Because many students have failed multiple classes when they arrive at Clemente, they must retake and pass the subjects necessary for graduation. Edmondson works to create an individualized program of study in order for students to earn these credits and get back on schedule for graduation. Specialized credit recovery programs are just one example of the personal attention each student is afforded.

“We’re all about relationships here… There’s accountability in attendance, attitude… relationship building, nurturing. You know when your students are broken. I have to fix them. We have to fix them. It’s not me, it’s we, the philosophy,” said Edmondson.

Small class sizes encourage close bonds between teachers and students. This is an essential component of what creates the support system that is “the Roberto Clemente Family.”

“The support system here, other schools they don’t have that. The closeness, everybody knows everybody. The teachers, they know you personally, so they can help you with your personal issues…If you get sent out they’re going to talk to you and figure out if you had a bad day or something, just try and help you out, think of other ways to handle it. Also, they just keep it real with you. They’re not going to sugarcoat things and I think a lot of kids here need that,” said Macenzie Caddell, a 10th grader at Clemente.

Clemente pupils describe teachers as trusted confidants, personal advocates and passionate educators. Their relationships extend beyond the classroom.

Listen to Caddell talk more about her time at Clemente.

Macenzie Caddell

“Barbara, [the community liaison and lead teacher], she is just my person where if I’m upset or something she’ll help me. She helps me get out of trouble so many times and if I need anything, like a ride or anything, she’s always there for you. She’s my go-to person and no matter what she’s always there and that’s just the bond that I like having with teachers. And that is the type of bond you can have here,” said London Renfroe, a 10th grader at Clemente.

Often, Clemente staff find themselves stepping in and fulfilling the responsibilities of absent parents: taking students on college visits, buying them clothing for special occasions and even finding them a home.

Scholastic achievement is rewarded at Clemente by a medal system. When a student receives a GPA of 2.7 or higher, he/she is awarded a red medal in addition to the privilege of dressing casually on Fridays, as opposed to wearing their school uniform of black pants or knee-length skirt, an all black or white buttoned or polo shirt and dress shoes. In addition to the red medal, a white medal is awarded for a GPA of 3.0 or higher and the black medal, the Principal’s Award, is awarded for a GPA of 3.7 or higher.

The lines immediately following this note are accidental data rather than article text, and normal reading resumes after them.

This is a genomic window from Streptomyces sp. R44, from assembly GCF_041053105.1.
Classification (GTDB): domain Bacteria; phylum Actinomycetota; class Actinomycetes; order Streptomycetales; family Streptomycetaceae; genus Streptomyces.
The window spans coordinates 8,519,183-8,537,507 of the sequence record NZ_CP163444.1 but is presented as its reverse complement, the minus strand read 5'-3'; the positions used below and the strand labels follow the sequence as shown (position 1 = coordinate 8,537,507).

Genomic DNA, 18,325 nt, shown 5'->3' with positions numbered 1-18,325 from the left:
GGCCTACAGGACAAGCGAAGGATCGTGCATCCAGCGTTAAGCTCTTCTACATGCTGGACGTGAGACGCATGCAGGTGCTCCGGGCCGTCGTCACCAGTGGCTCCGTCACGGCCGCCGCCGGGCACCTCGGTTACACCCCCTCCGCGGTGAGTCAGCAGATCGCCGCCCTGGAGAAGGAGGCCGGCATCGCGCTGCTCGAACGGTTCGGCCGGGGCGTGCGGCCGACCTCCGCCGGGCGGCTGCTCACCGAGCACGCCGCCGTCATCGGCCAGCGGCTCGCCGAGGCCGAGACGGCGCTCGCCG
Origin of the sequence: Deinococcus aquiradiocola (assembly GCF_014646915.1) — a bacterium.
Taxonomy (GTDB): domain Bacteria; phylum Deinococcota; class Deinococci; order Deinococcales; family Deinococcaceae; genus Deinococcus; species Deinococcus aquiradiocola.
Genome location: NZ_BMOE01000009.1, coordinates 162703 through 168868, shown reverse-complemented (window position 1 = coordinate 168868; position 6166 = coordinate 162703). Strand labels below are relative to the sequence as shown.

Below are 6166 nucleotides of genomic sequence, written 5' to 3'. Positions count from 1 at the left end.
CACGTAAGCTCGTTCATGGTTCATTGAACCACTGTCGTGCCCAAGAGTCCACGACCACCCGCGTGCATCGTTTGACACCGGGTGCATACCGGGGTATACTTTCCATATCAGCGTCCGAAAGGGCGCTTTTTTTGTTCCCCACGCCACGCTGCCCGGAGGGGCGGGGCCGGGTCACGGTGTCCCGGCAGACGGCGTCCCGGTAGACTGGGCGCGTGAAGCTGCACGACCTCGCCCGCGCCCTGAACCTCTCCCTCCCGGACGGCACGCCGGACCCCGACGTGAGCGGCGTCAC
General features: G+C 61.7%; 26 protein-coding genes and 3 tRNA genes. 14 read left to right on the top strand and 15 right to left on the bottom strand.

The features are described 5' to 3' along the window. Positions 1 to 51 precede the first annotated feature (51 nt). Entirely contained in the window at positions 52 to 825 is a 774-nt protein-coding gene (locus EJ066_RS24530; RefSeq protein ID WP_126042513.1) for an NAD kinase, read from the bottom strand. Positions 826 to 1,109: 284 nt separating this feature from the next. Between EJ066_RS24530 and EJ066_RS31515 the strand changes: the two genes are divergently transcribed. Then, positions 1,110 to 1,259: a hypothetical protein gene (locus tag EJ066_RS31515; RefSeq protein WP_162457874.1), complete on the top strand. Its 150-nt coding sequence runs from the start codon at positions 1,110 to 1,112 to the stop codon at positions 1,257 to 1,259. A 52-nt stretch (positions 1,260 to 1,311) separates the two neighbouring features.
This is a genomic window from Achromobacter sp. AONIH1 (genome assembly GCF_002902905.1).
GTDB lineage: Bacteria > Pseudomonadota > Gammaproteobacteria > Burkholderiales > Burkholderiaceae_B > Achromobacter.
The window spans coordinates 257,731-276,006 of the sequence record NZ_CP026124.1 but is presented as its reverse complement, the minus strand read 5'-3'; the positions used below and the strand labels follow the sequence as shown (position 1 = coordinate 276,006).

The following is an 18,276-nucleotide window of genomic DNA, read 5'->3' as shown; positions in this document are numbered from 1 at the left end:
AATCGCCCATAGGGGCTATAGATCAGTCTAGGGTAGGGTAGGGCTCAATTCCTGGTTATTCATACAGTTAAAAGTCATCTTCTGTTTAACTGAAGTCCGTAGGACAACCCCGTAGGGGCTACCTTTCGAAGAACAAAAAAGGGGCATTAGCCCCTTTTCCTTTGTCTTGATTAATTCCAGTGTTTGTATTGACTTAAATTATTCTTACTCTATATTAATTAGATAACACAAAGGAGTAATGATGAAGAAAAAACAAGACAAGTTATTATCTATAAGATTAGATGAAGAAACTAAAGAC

“Dr. E asks you once you receive a medal to wear it and if you don’t want to wear it then give it back basically. You have to be proud that you’re getting good grades,” said Tevin Cole, an 11th grader at Clemente.

Listen to Cole talk more about his school experience.

Tevin Cole

The curriculum at Clemente is the same as that of the comprehensive high schools, but the pacing is much slower. Due to trimesters and summer school, Clemente is able to cover the same amount of material in a school year. New transfers, students with less than a 2.7 GPA for the year, and students with poor attendance or attitude are required to go to Clemente’s summer school program.

A component unique to Clemente is the rap session held every Wednesday, where various community speakers are invited to come and discuss multiple issues with students. Examples of the past include Michigan’s Assistant Attorney General, the mayor of Ann Arbor, nurses, doctors and barbers.

“I bring multiple people in front of them, so they can see that they can be successful, specifically African Americans. We have the highest percentage of African Americans out of any school across this district, 70%…I  just want kids to know that you can be successful no matter what you do, but if your attitude sucks, you’re not going anywhere. Work ethic, positive attitude, a positive skill set, and if you get all of those three things in school you’re going to be successful in anything you do,” said Edmondson.

Another special characteristic is Roberto Clemente’s location, which is far from distractions.

“Students stay in their place and this holds you accountable. At other schools you can just walk out, take the bus and go home; it’s that easy. You can just take the city bus and go downtown and hang around, but here you can’t do that because the bus stop is all the way at Meijer,” said Cole.

Clemente’s philosophy works. Its emphasis on the three A’s–academics,attendance and attitude–combined with its location and staff have changed students’ academic paths.